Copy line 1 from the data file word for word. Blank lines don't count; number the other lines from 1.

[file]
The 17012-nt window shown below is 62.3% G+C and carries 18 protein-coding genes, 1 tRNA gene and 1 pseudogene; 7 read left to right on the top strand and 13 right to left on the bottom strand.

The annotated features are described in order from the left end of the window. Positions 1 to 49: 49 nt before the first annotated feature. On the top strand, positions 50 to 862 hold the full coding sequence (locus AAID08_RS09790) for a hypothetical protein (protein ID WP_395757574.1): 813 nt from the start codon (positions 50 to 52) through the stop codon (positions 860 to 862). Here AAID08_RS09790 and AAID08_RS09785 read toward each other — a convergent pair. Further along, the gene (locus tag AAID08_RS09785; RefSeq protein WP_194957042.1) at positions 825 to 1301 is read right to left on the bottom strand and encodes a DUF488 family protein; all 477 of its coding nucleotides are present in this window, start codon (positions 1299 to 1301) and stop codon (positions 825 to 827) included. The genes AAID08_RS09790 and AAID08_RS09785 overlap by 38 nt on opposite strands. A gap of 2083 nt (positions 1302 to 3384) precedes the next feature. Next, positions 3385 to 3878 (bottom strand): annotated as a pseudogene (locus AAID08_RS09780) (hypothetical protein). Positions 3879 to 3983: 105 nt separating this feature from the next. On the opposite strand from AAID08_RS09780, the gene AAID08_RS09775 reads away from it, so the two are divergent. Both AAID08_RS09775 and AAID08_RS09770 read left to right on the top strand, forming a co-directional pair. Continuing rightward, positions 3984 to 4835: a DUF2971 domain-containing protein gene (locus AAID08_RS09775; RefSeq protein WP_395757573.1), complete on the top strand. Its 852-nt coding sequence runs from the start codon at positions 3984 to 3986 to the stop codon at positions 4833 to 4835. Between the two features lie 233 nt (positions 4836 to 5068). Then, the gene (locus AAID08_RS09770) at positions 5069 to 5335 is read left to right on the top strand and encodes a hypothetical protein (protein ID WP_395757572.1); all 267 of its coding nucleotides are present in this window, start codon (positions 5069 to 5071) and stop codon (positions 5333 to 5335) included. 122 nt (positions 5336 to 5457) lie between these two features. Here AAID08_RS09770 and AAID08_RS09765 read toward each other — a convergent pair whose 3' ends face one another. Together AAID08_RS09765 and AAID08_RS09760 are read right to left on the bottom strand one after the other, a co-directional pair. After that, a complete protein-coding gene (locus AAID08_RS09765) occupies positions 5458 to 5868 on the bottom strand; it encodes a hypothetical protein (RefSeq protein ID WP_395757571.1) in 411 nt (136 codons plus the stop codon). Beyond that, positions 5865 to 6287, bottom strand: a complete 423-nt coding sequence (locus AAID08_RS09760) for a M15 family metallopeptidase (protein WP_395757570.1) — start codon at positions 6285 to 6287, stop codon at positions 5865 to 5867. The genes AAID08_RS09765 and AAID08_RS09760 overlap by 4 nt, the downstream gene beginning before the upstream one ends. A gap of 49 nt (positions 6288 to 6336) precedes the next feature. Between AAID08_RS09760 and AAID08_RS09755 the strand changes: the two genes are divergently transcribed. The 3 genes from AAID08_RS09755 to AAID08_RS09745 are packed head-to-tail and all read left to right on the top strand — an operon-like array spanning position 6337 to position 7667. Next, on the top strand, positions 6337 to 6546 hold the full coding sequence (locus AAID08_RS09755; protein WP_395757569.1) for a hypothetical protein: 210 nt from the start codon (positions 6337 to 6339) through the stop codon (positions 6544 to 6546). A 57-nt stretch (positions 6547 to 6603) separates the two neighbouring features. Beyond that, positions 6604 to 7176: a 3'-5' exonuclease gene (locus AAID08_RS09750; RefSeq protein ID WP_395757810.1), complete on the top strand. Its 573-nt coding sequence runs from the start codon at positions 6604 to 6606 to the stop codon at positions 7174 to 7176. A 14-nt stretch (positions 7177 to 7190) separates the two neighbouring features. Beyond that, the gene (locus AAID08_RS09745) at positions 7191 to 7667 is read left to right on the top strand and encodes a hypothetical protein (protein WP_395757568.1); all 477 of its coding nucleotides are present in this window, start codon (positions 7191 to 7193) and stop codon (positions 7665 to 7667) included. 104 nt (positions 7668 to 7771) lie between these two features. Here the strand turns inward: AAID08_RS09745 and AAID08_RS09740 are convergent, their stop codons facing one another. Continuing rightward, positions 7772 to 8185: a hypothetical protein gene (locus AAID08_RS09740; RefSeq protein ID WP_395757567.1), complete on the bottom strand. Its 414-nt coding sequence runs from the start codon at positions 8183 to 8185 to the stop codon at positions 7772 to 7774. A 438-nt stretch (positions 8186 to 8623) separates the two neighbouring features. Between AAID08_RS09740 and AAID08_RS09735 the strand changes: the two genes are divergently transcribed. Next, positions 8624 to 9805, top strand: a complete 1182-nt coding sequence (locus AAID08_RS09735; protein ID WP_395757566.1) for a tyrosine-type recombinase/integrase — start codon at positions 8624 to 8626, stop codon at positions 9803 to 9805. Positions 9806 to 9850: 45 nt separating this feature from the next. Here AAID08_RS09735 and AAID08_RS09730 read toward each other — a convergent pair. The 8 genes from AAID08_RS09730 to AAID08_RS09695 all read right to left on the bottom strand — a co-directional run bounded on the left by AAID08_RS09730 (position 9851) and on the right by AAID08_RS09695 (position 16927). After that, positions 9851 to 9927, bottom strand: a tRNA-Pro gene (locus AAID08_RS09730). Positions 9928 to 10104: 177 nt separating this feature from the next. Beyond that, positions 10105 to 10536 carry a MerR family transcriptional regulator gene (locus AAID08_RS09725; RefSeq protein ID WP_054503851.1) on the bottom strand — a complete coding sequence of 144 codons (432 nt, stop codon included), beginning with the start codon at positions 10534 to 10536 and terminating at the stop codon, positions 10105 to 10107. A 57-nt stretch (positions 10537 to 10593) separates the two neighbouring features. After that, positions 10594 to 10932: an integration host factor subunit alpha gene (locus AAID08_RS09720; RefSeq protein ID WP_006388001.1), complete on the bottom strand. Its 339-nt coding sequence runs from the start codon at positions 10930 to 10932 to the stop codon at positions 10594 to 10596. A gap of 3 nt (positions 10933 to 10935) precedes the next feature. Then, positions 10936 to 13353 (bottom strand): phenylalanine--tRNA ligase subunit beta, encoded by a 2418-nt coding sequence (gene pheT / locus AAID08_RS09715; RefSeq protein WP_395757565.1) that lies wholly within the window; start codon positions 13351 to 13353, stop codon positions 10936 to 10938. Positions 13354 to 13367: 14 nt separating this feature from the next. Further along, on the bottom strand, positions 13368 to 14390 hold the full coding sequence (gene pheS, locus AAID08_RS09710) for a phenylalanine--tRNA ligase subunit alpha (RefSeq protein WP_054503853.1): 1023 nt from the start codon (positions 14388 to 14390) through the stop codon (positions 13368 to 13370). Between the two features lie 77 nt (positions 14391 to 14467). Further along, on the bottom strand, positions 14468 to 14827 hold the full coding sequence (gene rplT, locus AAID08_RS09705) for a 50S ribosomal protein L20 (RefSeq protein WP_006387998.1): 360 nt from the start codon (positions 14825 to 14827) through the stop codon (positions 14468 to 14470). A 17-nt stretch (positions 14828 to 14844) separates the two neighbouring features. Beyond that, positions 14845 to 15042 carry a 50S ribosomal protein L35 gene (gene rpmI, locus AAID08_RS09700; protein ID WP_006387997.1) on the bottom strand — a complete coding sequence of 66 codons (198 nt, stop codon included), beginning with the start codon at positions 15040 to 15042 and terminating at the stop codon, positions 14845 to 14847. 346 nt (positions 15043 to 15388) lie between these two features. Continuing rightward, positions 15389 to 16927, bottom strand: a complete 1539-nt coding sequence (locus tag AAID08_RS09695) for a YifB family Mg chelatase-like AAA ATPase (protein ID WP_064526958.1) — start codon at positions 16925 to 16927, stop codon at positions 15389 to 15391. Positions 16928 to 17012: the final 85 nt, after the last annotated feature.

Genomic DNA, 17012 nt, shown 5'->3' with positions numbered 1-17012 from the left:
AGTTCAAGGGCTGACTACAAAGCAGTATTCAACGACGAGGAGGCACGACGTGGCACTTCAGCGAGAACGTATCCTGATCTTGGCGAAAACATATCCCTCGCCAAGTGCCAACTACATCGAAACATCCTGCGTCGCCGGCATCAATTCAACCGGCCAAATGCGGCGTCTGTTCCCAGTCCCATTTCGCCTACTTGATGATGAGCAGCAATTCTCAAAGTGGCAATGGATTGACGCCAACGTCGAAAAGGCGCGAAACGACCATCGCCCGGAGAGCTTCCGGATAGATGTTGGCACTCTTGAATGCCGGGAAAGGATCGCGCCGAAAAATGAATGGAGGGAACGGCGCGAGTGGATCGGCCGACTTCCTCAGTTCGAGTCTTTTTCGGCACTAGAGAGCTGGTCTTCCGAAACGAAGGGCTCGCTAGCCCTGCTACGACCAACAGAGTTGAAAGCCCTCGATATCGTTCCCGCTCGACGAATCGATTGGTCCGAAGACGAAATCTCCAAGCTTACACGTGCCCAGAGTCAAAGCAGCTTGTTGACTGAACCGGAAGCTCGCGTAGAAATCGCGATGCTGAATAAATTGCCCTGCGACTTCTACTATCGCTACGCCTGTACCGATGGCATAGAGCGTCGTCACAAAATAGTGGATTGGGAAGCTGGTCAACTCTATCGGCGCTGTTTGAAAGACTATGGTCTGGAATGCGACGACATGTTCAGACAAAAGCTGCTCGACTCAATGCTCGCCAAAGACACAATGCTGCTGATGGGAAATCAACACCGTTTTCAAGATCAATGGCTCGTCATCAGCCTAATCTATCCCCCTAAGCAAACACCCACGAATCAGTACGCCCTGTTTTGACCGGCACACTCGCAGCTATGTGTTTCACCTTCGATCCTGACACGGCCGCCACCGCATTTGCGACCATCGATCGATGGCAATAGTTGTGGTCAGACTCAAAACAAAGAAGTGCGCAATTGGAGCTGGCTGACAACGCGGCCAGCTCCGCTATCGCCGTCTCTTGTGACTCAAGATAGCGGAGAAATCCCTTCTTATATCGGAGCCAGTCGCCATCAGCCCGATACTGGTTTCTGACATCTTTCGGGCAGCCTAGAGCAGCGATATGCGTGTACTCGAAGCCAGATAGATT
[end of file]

The 17012-nt window shown below is 62.3% G+C and carries 18 protein-coding genes, 1 tRNA gene and 1 pseudogene; 7 read left to right on the top strand and 13 right to left on the bottom strand.